Multi-rotor unmanned aerial systems, otherwise known as drones, are just one of the many cool toys Hao Xu, assistant professor and researcher at the University, gets to play with - cough-cough - study with as he works with two institutions at the University to record and study traffic-related subjects in order to modify current transportation systems to safer, more efficient models.
One of the University research centers Xu works with is NAASIC, the Nevada Advanced Autonomous Systems Innovation Center. A collaborative research and innovation center led by the College of Engineering, NAASIC is committed to the commercialization of technologies in autonomous systems.
"We are interested in using drones for transportation survey and data collection, or possibly information distribution in the future," Xu said. "That's why we proposed and worked on the research for the development of an airborne survey instrument for land surveying."
The project Xu mentions would determine the practicality of implementing a survey instrument - normally attached to a tripod on the ground - that was airborne, attached to a drone. He says that with different elevations - especially around highways, where access and available room is limited - an elevated view gives a better "lay of the land" for video recording and laser readings.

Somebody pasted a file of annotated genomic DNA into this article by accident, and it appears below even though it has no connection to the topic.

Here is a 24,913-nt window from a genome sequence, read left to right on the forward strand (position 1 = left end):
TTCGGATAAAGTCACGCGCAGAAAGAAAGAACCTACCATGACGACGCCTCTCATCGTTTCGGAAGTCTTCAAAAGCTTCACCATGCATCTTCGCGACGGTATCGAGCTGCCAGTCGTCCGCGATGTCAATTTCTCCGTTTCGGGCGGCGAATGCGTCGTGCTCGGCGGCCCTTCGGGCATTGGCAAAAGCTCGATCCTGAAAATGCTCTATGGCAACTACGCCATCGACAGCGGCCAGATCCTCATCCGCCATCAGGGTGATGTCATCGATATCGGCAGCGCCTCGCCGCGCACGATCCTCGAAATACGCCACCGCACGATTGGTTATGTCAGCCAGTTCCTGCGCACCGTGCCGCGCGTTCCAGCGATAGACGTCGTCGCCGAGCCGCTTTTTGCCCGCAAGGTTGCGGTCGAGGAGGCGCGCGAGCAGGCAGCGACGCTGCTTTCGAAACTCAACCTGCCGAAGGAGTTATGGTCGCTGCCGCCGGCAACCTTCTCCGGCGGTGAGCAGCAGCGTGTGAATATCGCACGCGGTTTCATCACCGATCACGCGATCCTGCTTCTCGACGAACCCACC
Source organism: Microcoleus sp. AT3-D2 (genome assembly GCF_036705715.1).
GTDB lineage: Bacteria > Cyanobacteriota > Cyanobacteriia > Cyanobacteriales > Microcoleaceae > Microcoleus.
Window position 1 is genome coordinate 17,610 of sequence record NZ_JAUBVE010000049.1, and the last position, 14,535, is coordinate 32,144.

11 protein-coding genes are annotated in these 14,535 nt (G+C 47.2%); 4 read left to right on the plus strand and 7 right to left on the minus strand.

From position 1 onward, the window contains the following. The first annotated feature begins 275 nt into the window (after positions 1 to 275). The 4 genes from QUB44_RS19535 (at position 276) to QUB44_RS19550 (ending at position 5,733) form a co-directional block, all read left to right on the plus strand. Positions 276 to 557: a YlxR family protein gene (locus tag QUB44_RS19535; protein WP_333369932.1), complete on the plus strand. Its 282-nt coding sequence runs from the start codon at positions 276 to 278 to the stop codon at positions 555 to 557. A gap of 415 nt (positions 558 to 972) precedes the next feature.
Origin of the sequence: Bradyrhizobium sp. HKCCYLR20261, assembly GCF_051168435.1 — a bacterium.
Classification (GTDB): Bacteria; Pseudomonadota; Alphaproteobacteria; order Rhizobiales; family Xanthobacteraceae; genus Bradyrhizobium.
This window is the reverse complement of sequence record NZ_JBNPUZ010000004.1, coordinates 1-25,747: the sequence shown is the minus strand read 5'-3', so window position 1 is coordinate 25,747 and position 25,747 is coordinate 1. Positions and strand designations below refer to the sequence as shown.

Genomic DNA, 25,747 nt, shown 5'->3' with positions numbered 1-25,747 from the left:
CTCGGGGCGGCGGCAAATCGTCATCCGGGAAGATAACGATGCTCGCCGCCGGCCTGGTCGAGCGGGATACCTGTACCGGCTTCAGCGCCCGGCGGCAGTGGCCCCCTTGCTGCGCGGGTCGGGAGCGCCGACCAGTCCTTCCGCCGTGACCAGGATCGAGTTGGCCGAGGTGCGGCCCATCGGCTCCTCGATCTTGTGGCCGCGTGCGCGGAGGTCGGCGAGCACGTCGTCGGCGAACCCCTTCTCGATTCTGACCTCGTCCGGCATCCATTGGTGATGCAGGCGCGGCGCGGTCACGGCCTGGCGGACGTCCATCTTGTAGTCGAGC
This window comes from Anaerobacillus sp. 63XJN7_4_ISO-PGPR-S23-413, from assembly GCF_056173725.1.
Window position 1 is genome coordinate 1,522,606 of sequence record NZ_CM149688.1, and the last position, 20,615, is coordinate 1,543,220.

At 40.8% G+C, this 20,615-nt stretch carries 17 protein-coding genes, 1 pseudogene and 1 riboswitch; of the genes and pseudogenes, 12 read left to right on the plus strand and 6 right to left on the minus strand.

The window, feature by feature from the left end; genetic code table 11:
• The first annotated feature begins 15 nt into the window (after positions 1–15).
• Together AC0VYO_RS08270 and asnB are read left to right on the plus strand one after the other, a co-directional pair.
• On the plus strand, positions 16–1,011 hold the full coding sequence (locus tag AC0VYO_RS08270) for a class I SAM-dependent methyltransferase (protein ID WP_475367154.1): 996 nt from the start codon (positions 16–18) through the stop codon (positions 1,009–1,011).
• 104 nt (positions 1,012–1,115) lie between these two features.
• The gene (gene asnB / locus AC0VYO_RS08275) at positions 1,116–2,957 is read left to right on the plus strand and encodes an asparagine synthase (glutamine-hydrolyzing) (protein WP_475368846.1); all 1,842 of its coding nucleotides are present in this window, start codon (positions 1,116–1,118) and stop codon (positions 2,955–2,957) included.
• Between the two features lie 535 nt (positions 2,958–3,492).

Other projects Xu and his colleagues are working on have to do with how humans and animals interact in and around traffic environments. One project was performed to monitor how animals and humans use an NDOT underpass, located east of Dayton, in order to improve upon future underpasses. During the yearlong data-collection process, Xu's team recorded the successful attempts at crossing the underpass by capturing pictures of human and animal activities automatically with motion-activated cameras. Studies such as this can help improve the safety of foot travel around highways.
Xu also works with SOLARIS, the Safety and Operations of Large-Area Rural/Urban Intermodal Systems, which is a Tier 1 University Transportation Center focused on safety, particularly within fields related to traffic systems. The center is a consortium of five research Universities, led by the University of Nevada, Reno.
"Traffic safety, data and technologies are key research points of SOLARIS," Xu said, "Many projects associated with SOLARIS focus on transportation efficiency and safety, employing the latest transportation data analysis tools and new technologies."
Xu's research focuses on using high-tech devices to help measure and improve traffic safety. Video recording devices and sensors systematically mounted in volunteer vehicles provide the information necessary for studying how driver, vehicle, roadway and environmental factors affect the vision of a driver while turning and yielding to pedestrians at intersections.
Just as necessary are the projects having to do with the gathering and categorization of the massive amounts of traffic-safety data collected. Xu is developing a statewide database system informed by multiple transportation applications that would help consolidate such data.
With degrees in both electronic engineering and civil engineering, Xu combines the latest sensor technologies, data mining methodologies, statistical theory and database systems to improve transportation safety and efficiency.